Pa. politics: What lies ahead?

Kathleen Kane: In Pennsylvania, there’s nothing unusual about the state’s highest law-enforcement being unable to practice law.

A NEW YEAR in state politics begins, all too fittingly, with no resolutions.

No resolution to the festering fiasco of the state budget process.

No resolution to lingering lunacy surrounding Kathleen Kane.

No resolution to fixing one of the most corrupt and worst run states in America.

Instead we start with questions.

Can the powers that be, such as they are, shake off a year of landmark failure in governing and public service?

Does the year of no budget become another year of no budget?

Can the state's highest law enforcement official stay out of jail, reclaim a suspended law license and run for reelection, all while releasing more porn?

(Just think about that last one for a second. There's no other state where that question can be asked. Gotta make ya Pennsylvania proud.)

The budget, the one that was supposed to pass last June, is still hanging, an albatross around the neck of progress and common sense.

Politics and ideology prevail.

Being worst in the nation in terms of educational disparity and among the worst in job growth are secondary concerns to the primary concerns of political donors and constituencies, including unions and big energy.

Harrisburg always has been best at doing little or nothing, though mostly nothing, on long-term problems such as public pensions or liquor reform or political reform or tax reform.

And bipartisanship isn't exactly a by-word in the Capitol.

So we have no budget; apart from what Democratic Gov. Wolf calls "garbage" proposals born of Republican "stupidity."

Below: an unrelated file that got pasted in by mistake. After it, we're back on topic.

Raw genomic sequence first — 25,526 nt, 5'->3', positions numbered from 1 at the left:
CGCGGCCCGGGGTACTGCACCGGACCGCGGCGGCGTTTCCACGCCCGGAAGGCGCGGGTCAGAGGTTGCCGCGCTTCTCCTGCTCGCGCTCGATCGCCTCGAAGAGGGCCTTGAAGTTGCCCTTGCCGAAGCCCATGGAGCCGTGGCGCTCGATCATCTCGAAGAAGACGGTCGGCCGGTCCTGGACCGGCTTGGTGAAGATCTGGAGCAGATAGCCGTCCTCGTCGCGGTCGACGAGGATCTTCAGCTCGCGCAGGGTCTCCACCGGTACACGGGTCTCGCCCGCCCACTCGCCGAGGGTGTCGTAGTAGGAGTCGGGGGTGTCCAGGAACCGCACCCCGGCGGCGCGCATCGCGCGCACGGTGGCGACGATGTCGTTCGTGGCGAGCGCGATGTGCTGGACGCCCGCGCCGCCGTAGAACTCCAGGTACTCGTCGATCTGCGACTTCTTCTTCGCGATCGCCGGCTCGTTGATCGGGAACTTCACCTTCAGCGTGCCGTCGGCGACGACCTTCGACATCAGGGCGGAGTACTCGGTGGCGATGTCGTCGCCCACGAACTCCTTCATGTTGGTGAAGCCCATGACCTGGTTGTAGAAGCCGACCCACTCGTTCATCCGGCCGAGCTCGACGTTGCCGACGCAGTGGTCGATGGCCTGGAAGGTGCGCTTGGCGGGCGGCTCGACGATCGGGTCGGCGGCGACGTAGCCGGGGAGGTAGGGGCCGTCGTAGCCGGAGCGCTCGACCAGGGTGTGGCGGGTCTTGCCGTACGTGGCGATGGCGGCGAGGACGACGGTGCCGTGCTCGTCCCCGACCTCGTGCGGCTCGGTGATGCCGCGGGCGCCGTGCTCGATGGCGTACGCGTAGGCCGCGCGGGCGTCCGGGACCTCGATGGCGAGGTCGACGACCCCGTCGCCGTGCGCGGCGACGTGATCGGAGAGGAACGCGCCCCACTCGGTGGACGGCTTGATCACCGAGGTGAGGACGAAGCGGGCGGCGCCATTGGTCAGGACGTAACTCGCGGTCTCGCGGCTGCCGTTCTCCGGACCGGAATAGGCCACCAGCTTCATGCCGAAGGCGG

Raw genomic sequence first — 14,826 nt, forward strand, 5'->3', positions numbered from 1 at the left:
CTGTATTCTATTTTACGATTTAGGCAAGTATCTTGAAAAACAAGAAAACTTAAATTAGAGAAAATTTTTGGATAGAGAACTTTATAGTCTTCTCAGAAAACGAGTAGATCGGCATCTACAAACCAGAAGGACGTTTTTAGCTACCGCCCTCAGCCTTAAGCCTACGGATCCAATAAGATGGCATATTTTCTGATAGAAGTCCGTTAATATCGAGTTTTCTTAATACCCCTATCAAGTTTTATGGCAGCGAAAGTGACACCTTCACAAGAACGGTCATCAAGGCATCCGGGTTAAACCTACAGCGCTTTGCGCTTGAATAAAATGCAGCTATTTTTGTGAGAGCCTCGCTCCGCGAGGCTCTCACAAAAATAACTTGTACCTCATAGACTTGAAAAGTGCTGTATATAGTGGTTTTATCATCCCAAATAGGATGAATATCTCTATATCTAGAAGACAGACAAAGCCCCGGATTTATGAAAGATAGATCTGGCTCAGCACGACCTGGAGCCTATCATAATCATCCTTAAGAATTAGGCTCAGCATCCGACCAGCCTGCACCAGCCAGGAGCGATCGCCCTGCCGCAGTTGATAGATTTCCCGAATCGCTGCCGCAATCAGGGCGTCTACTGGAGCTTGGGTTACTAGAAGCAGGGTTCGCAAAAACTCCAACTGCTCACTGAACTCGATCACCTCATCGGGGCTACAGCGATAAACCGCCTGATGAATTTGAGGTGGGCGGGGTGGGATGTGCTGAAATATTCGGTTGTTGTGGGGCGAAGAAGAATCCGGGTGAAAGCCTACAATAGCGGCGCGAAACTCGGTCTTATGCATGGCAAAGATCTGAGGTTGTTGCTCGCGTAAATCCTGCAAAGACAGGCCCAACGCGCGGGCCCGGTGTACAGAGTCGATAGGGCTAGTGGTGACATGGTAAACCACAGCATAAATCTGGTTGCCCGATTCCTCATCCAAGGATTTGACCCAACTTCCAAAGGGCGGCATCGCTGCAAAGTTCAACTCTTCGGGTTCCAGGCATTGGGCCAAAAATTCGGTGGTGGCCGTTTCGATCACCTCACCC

Sounds like we're off to another great start.

And Kane? A tale so twisted and bizarre, so "can't-make-it-up" (evil twin sister?), it's really become a reality show.

Kane's a grown up version of Honey Boo Boo in political pageantry that could only take place in Pennsylvania.

Will the New Year will provide more of the same as Kane moves on to the Sink 'r Swim competition?

Speaking of competition, 2016 offers potentially fun political races.

Democrats seeking to succeed Kane face a primary expected to include longtime Allegheny County DA Stephen Zappala and Montco Commissioner Josh Shapiro.

Should be interesting: West v. East; prosecutor v. non-prosecutor.

Question is has Kane, the first Democratic AG since the post became an elected office in 1980, poisoned the well for any Democrat to ever win it again?

Then there's the Democratic U.S. Senate primary to see who faces incumbent Republican Pat Toomey in November.

It so far features former Congressman Joe Sestak, former gubernatorial candidate Katie McGinty and Braddock Mayor John Fetterman, he of large stature, shaved head, tattoos and Albright, UConn and Harvard degrees.

Will Democrats choose Sestak, who nearly beat Toomey last time out? McGinty, who could benefit from lots of women voting for Hillary (in a state that's never elected a woman Senator)? Or Fetterman, on the theory this is the year for non-traditional candidates?

Or will Democrats beat each other up, spend all their money and ease Toomey's path to reelection?

Lots of questions. About leadership, policy and politics.

In a perfect world, our leadership would put citizens ahead of special interests. And our lawmakers would remember they are STATE representatives and STATE Senators, not local officials, and do what's best for the state.

In a perfect world, our policies would reflect common sense. Public pensions would be trimmed. Public schools, all of them, would be funded fairly.

In a perfect world our politicians would be less about keeping their jobs, more about doing their jobs.

Ah, but we don't live in a perfect world. We live in a place known more for corruption than cooperation. We live in a place known more for pornography than progress.

We live in Pennsylvania, where resolutions to public problems are few and far between.

Happy 2016.

Email: baerj@phillynews.com

Blog: ph.ly/BaerGrowls

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